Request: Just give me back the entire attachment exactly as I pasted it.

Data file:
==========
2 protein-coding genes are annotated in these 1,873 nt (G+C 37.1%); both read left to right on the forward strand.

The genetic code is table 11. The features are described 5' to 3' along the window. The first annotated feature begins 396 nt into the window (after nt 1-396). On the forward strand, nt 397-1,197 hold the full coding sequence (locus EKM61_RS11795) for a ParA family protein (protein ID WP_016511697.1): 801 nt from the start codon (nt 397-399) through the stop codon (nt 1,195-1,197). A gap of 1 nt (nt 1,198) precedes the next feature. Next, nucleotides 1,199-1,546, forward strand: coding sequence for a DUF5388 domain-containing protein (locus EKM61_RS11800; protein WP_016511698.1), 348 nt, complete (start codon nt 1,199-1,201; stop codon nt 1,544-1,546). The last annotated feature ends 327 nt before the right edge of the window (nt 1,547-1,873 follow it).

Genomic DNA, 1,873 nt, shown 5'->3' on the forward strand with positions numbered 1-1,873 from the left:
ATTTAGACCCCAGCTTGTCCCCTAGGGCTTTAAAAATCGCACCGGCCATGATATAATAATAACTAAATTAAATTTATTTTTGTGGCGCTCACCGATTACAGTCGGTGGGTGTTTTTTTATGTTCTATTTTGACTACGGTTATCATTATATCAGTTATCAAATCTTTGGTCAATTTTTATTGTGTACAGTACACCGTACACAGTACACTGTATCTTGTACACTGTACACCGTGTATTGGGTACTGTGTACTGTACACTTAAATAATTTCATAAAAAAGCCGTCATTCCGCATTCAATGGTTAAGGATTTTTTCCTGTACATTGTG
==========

2 protein-coding genes are annotated in these 1,873 nt (G+C 37.1%); both read left to right on the forward strand.

The genetic code is table 11. The features are described 5' to 3' along the window. The first annotated feature begins 396 nt into the window (after nt 1-396). On the forward strand, nt 397-1,197 hold the full coding sequence (locus EKM61_RS11795) for a ParA family protein (protein ID WP_016511697.1): 801 nt from the start codon (nt 397-399) through the stop codon (nt 1,195-1,197). A gap of 1 nt (nt 1,198) precedes the next feature. Next, nucleotides 1,199-1,546, forward strand: coding sequence for a DUF5388 domain-containing protein (locus EKM61_RS11800; protein WP_016511698.1), 348 nt, complete (start codon nt 1,199-1,201; stop codon nt 1,544-1,546). The last annotated feature ends 327 nt before the right edge of the window (nt 1,547-1,873 follow it).

Genomic DNA, 1,873 nt, shown 5'->3' on the forward strand with positions numbered 1-1,873 from the left:
ATTTAGACCCCAGCTTGTCCCCTAGGGCTTTAAAAATCGCACCGGCCATGATATAATAATAACTAAATTAAATTTATTTTTGTGGCGCTCACCGATTACAGTCGGTGGGTGTTTTTTTATGTTCTATTTTGACTACGGTTATCATTATATCAGTTATCAAATCTTTGGTCAATTTTTATTGTGTACAGTACACCGTACACAGTACACTGTATCTTGTACACTGTACACCGTGTATTGGGTACTGTGTACTGTACACTTAAATAATTTCATAAAAAAGCCGTCATTCCGCATTCAATGGTTAAGGATTTTTTCCTGTACATTGTG